If you're not shooting because you have something to say, then you definitely won't be remembered by anyone in 100 years. Because you had nothing to say.

You can argue, and I have seen it done, that well the legacy is really just for friends and family. These people will remember you anyways, you don't need to leave behind a bunch of prints that they will hang out of habit or because they feel they really ought to, until a new spouse makes them take the prints down and put up something else, and then the prints languish in a storage unit until they get wet and then they get thrown out.

Be remembered for being amusing, for telling great jokes, for being the best uncle ever, for your amazing pies. Don't be remembered as the guy who foisted a bunch of boring photographs off on succeeding generations.

Shoot because you must. Shoot because you lust to create. Shoot because you love cameras. Shoot because it gives you something to do with your hands. Shoot because you're shy and the camera gives you something to hide behind. Shoot for any reason except to create a legacy.

Tuesday, December 2, 2014

Transformation versus um, not

So you're someplace, and you're trying to follow my instructions. You don't want to just take a picture of the thing, you want a concept, some idea to realize with the camera. How do you get yourself a concept? I've talked about this in months and years gone by, in a series on inspiration and pre-visualization. Here's another take on it.

This isn't the only way to break it down, but it's one way.

You can take a transformative approach, and realize whatever it is as something it is not. Something you can imagine, but something which is not what the thing is. You might want to photograph a supermarket aisle as a circle of hell, perhaps. Perhaps it makes you feel like you're in hell, but it's not all that hellish in reality. How can you transform it into a hellish vision? What specific photographic choices would you make? Where should you place the camera, what length of lens should you use, do you need props? Actors? And so on.

At the other end of a spectrum here is.. the other thing. I haven't thought of a good word for it, so it's "not transformative". You're trying to photograph it as it is. How can you shoot that supermarket aisle to show what it truly is? What is it, truly, anyways? And what kind of photographic choices can you make to bring that out?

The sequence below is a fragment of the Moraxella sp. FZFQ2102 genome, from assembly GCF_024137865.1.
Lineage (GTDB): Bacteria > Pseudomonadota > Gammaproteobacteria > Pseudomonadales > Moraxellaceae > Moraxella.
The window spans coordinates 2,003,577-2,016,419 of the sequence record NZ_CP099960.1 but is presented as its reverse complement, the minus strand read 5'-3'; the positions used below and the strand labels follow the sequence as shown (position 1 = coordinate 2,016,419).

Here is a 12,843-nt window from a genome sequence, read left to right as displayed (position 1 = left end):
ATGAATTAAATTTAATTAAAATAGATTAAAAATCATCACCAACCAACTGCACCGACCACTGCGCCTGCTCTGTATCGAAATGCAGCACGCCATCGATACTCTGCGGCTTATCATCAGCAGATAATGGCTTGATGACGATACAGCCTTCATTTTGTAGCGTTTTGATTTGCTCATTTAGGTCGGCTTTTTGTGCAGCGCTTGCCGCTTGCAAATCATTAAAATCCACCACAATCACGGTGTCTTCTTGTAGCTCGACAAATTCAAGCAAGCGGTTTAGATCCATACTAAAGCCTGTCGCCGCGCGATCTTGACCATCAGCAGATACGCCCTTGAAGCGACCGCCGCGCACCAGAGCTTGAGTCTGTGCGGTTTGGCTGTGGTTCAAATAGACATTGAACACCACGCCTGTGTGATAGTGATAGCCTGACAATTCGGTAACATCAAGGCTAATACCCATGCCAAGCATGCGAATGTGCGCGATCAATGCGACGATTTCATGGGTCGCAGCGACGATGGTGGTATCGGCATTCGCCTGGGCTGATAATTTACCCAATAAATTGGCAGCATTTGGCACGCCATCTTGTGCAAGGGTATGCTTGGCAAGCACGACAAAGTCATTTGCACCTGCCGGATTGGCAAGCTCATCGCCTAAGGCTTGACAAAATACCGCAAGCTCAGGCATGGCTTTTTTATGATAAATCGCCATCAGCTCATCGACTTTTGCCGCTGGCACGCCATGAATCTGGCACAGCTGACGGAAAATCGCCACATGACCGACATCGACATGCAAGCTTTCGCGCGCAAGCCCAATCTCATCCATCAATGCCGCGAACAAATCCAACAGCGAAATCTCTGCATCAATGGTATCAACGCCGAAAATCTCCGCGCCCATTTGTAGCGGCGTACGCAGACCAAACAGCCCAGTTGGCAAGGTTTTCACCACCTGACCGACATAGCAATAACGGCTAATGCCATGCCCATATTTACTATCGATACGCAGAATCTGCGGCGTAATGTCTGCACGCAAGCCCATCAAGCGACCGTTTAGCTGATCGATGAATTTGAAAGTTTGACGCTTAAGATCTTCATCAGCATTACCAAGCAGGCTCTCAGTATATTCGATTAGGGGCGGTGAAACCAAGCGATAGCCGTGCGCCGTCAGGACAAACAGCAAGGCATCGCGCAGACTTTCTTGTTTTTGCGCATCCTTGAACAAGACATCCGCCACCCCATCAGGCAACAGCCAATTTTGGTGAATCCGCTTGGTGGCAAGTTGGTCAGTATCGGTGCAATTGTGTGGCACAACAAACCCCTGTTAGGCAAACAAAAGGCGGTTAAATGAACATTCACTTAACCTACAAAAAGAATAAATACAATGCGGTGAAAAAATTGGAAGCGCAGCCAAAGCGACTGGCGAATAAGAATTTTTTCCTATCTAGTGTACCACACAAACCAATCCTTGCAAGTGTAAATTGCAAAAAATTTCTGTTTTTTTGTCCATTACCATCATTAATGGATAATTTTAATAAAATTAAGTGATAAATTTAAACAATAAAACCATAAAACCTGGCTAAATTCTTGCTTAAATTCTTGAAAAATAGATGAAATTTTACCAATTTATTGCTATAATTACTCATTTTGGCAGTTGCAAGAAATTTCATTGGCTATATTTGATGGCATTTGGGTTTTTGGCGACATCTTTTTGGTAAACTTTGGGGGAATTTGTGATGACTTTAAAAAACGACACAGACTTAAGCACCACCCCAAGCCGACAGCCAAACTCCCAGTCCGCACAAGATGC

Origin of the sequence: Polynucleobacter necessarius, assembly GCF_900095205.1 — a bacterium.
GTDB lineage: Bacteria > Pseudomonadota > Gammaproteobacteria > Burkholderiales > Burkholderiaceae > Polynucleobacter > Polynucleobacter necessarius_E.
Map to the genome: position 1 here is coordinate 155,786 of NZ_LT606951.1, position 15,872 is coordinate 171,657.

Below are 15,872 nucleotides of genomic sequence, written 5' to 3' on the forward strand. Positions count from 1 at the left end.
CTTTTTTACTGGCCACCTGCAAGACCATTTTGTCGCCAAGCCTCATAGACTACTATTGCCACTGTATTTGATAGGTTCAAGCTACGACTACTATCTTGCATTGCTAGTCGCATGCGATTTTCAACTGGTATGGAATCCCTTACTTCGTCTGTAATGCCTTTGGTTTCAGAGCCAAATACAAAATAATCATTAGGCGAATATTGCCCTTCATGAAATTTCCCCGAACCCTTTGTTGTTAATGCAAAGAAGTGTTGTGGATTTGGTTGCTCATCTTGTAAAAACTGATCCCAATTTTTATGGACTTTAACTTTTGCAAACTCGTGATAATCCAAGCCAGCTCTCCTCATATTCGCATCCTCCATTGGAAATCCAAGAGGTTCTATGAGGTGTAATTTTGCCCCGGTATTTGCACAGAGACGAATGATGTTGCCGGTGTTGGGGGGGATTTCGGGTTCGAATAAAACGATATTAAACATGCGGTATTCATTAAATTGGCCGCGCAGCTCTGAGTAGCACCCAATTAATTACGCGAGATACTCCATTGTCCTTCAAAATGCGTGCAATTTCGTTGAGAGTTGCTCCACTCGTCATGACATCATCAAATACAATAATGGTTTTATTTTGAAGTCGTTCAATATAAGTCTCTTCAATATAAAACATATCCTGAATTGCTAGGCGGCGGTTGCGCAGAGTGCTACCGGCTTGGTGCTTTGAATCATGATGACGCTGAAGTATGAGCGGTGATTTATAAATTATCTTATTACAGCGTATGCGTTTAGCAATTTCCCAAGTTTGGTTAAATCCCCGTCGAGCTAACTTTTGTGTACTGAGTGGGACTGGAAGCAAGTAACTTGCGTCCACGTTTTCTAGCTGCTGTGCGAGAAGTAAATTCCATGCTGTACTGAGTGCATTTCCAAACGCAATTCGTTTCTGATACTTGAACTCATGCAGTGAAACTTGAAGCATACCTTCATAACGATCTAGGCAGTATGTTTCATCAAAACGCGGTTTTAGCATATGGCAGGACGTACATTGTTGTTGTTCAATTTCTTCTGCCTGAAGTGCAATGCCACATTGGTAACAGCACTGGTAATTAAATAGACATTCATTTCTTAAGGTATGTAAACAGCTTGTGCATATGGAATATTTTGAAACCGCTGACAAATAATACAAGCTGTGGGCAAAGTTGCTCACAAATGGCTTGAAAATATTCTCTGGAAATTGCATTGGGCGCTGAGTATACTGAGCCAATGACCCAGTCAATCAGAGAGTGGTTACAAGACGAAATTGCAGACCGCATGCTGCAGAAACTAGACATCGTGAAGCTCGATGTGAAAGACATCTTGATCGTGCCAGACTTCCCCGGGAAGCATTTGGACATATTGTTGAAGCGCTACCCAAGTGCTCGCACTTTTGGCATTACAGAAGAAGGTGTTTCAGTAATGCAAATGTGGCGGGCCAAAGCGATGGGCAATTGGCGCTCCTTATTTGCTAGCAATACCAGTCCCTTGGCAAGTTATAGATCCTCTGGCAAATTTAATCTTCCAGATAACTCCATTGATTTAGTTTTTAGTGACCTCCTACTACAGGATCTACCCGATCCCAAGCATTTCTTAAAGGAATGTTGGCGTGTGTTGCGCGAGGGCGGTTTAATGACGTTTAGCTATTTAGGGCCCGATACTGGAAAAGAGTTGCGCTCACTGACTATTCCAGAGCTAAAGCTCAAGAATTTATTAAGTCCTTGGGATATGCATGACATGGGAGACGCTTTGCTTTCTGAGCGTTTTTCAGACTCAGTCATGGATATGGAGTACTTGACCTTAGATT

This is a spectrum. Rarely is a photograph 100% non-transformative, although the news media would surely want us to believe that theirs are.

Also, it applies to more than places. Events, people, grounds, objects. These can all be handled in the same sort of way.

Does it matter? Not really. It is not a requirement to measure the degree to which a concept transforms the scene. Still, it is useful, I think, to consider that a concept is permitted to transform to a degree. Possibly, by considering the spectrum described here, a concept can be helped to reveal itself.

Monday, December 1, 2014

How Do I Find That Photograph?

So you're looking at something, and you think there might be a picture there.

A lot of people point their camera at it and push the button and they're done. Or they think for a second about shit like leading lines and isolating the subject, or whatever. They make some compositional choices based on what they know, and they do that, and then they push the button.

That will certainly expose a sensing system of some sort, but it's only going to make a photograph by accident.

Why do you think there's a picture there? How does it make you feel? What should it make you feel? What could it make you feel?

Let's say you see a gorgeous landscape. Great.

If you're a 500px photographer looking for upvotes, you're going to get a tripod, go somewhere hard to get to in hopes that your picture won't be an exact copy of someone else's, you're going to screw your Lee Big Stopper on the lens, you're going to take about a 60 second exposure. Then you're going to clean it up to the nines, push the greens to the limit, and post that piece of shit. And maybe you'll get a bunch of upvotes.

If you're me, maybe you take a few documentation shots just to remember what it looks like for later. You're going to think about it. What could this be? Could this be a gothic nightmare? A sun-drenched fairyland (see also: 500px photographer)? Is it majestic or bucolic? Is it beautiful, mundane, or both? Is it a maze of cliches? What's my concept here?

If there's no concept, there's no picture. Screw that. I have better things to do than make copies of photographs. I could, sure. But what would be the point?

If there is a concept, what am I going to need to make it happen? How do I present gothic, or bucolic, or cliched? How am I going to shoot that landscape, instead of the one I see in my documentation shots, instead of the ones I see on 500px?

What technical and compositional choices can I make to produce something that might hit the concept? What equipment will I need to execute those?

Then, if you're me, you go out and you do that. Probably you try several times. Quite likely the concept does not survive, but mutates, and becomes something related to the original but different. Sometimes the concept mutates into something non-viable, and it dies. That's OK too.

This is how Ansel Adams worked, essentially. Sometimes it took a couple years to get the shot that carried the concept. It worked out pretty often for Ansel. He was pretty stingy with the shutter button.

This is how Henri Cartier-Bresson worked, but it never took very long. And a lot of the time it didn't work out. Henri was pretty button-happy.

That's how you make photographs instead of copies of photos, or just random crummy assemblages of color.

At any rate, it's one way to do it.

I'll be breaking down the process a bit more in upcoming posts. I have more to say.